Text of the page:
C-section and anaesthesia: An unexpected unified decision

There had been two major changes in the situation since the first hearing a week ago. Firstly, SM’s baby was now in the breech position. Secondly, as expressed by Mr Justice Holman, the Trust was now “not necessarily resistant to doing some form of spinal anaesthesia on the day if that is her express preference and she is cooperative”. 

C-section and general anaesthesia against her wishes? Capacity and best interests

Mr Justice Hayden is well-known (and celebrated) for his robust defence of autonomy and self-determination.  And yet in this instance I got the impression that, faced with a decision about a pregnant woman, his protective instincts had (temporarily) overwhelmed him. I am relieved that he adjourned the hearing rather than precipitously (in my view) declaring SM to lack capacity and making a premature decision about her best interests.

“Not nothing”? The Late Term Foetus in the Court of Protection

The right of a capacitous pregnant person to make their own medical decisions unfettered by any consideration for the life or health of the foetus they carry has been enshrined unequivocally in UK law. As Judge LJ emphasised in the Court of Appeal in St George’s NHS Trust v S, pregnancy does not reduce a competent patient’s right to make decisions about their medical treatment, and a capacitous pregnant patient therefore has the right to make a medical decision that might cause death or serious injury to the foetus, however repugnant such a decision might seem to onlookers.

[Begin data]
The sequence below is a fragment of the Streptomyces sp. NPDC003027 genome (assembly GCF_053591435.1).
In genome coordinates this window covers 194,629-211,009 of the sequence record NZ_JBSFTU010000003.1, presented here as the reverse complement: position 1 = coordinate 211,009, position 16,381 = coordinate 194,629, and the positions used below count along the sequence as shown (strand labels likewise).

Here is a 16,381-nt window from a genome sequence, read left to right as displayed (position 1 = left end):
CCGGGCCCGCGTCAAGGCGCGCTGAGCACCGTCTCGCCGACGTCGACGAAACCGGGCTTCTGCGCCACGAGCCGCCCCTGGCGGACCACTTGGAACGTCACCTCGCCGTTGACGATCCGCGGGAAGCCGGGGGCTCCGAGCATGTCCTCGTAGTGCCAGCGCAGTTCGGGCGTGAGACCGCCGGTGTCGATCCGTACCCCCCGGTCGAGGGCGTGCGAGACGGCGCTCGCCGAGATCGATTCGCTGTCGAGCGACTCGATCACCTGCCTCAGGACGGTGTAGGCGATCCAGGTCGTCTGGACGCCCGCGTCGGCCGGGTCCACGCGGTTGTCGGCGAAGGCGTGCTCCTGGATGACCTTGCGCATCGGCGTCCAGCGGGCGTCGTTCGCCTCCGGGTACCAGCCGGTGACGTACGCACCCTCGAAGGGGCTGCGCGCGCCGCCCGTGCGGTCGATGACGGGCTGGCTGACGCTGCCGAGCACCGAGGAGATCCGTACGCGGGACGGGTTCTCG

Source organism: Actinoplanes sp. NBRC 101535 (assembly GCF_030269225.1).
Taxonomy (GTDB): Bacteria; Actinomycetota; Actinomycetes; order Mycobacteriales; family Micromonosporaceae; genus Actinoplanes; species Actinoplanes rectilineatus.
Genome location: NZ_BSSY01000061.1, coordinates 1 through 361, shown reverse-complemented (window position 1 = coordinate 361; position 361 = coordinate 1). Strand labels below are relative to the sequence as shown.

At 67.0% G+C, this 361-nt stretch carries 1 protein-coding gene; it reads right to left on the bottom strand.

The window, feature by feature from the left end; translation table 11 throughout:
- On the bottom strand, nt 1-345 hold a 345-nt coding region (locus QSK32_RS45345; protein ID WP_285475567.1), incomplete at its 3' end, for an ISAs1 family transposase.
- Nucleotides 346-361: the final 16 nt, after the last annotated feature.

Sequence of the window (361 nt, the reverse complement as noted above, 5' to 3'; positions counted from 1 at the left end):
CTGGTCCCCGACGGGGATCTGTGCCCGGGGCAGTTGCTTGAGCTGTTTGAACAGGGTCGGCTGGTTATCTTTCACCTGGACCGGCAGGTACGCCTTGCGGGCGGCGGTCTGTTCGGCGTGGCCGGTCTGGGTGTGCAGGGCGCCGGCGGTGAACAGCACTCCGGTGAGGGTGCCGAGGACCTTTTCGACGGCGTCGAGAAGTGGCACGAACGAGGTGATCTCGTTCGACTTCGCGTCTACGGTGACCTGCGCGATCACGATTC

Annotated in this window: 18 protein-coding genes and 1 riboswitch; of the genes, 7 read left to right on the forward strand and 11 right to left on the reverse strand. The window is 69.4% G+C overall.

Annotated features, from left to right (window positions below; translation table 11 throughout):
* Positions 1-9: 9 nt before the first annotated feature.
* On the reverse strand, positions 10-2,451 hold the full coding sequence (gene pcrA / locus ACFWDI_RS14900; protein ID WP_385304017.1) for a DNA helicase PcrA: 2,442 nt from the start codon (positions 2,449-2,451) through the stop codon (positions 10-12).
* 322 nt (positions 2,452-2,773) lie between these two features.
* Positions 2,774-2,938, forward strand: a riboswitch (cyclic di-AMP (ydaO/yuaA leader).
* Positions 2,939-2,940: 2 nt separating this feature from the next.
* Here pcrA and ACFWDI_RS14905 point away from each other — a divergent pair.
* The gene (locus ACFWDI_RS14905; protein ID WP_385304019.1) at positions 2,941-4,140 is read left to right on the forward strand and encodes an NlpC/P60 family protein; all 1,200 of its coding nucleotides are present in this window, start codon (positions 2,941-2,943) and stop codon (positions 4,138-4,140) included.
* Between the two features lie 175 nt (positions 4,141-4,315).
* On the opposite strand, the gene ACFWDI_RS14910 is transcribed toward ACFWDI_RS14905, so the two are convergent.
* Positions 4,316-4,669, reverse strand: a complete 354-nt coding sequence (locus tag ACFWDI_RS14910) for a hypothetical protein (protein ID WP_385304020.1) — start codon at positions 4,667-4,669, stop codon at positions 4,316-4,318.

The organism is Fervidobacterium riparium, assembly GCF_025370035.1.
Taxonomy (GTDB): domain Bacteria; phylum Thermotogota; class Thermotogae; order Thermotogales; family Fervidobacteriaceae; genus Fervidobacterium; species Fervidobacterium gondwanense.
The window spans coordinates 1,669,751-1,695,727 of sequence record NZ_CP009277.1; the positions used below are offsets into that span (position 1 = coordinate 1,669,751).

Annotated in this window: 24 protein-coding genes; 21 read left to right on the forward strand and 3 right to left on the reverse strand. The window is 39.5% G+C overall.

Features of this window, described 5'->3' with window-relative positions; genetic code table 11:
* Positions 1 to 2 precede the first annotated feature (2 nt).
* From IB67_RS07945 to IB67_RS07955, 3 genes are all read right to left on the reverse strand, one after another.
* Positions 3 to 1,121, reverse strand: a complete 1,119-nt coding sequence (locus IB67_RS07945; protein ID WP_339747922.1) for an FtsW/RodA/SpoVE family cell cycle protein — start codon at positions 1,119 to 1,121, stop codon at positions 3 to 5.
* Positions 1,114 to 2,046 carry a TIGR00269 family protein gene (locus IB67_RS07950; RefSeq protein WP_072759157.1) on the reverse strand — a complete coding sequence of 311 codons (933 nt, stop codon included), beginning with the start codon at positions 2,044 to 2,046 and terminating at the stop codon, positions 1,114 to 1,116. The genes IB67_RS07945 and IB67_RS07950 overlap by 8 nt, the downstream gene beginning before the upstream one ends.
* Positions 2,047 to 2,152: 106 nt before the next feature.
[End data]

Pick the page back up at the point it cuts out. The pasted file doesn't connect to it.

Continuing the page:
Re: An Expectant Mother [2021] EWCOP 33: A lawyer’s perspective

There was no evidence before the court about the extent to which mothers with agoraphobia (or other conditions) are in fact resistant to obtaining medical intervention in the midst of labour if advised that it is necessary to ensure the safety of themselves or their baby.  In so many of the cases about mode of delivery that come before the court, the concern of the health professionals is that there will be lack of compliance in labour.  Yet in most cases, the babies are born without resort to force or the authority of the court order.

Human rights in maternity and the Court of Protection

Specialist perinatal mental health midwives (as well as consultant midwives who have a remit for perinatal mental health) are frequently involved in complex birth planning for women with significant mental health disorders. We have experience of creating individualised birth plans for women with severe anxiety, obsessive-compulsive disorder, post-traumatic stress disorder and psychotic illness, as well as agoraphobia. Our experience is that in all these cases,  there were safe and happy outcomes – without recourse to court orders or forced hospital transfer.

Phobias, paternalism and the prevention of home birth

At the conclusion of a three-day hearing, Mr Justice Holman declared that P lacked capacity to make the relevant decisions and ordered that it was lawful and in her best interests for medical staff to transfer her to hospital a few days before her estimated due date, and for medical professionals to offer her a choice of induction of labour or Caesarean Section in hospital.